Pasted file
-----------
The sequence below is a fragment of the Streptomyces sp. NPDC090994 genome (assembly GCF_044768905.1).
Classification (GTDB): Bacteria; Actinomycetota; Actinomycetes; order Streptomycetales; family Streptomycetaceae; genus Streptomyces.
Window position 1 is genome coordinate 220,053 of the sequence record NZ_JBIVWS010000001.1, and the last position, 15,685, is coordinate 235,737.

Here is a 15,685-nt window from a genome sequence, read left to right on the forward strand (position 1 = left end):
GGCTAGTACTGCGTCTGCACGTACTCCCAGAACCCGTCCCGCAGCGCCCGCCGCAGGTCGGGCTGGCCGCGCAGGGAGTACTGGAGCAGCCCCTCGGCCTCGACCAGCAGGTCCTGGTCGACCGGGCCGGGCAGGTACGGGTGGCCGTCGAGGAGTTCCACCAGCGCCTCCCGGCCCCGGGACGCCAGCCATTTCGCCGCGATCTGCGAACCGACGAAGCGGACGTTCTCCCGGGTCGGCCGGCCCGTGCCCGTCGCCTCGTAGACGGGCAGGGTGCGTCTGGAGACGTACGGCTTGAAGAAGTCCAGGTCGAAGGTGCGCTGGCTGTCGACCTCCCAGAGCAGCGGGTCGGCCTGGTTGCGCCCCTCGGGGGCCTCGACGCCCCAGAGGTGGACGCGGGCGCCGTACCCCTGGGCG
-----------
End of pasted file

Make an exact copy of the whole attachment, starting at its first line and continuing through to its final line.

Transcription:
The sequence below is a fragment of the Streptomyces sp. NPDC090994 genome (assembly GCF_044768905.1).
Classification (GTDB): Bacteria; Actinomycetota; Actinomycetes; order Streptomycetales; family Streptomycetaceae; genus Streptomyces.
Window position 1 is genome coordinate 220,053 of the sequence record NZ_JBIVWS010000001.1, and the last position, 15,685, is coordinate 235,737.

Here is a 15,685-nt window from a genome sequence, read left to right on the forward strand (position 1 = left end):
GGCTAGTACTGCGTCTGCACGTACTCCCAGAACCCGTCCCGCAGCGCCCGCCGCAGGTCGGGCTGGCCGCGCAGGGAGTACTGGAGCAGCCCCTCGGCCTCGACCAGCAGGTCCTGGTCGACCGGGCCGGGCAGGTACGGGTGGCCGTCGAGGAGTTCCACCAGCGCCTCCCGGCCCCGGGACGCCAGCCATTTCGCCGCGATCTGCGAACCGACGAAGCGGACGTTCTCCCGGGTCGGCCGGCCCGTGCCCGTCGCCTCGTAGACGGGCAGGGTGCGTCTGGAGACGTACGGCTTGAAGAAGTCCAGGTCGAAGGTGCGCTGGCTGTCGACCTCCCAGAGCAGCGGGTCGGCCTGGTTGCGCCCCTCGGGGGCCTCGACGCCCCAGAGGTGGACGCGGGCGCCGTACCCCTGGGCG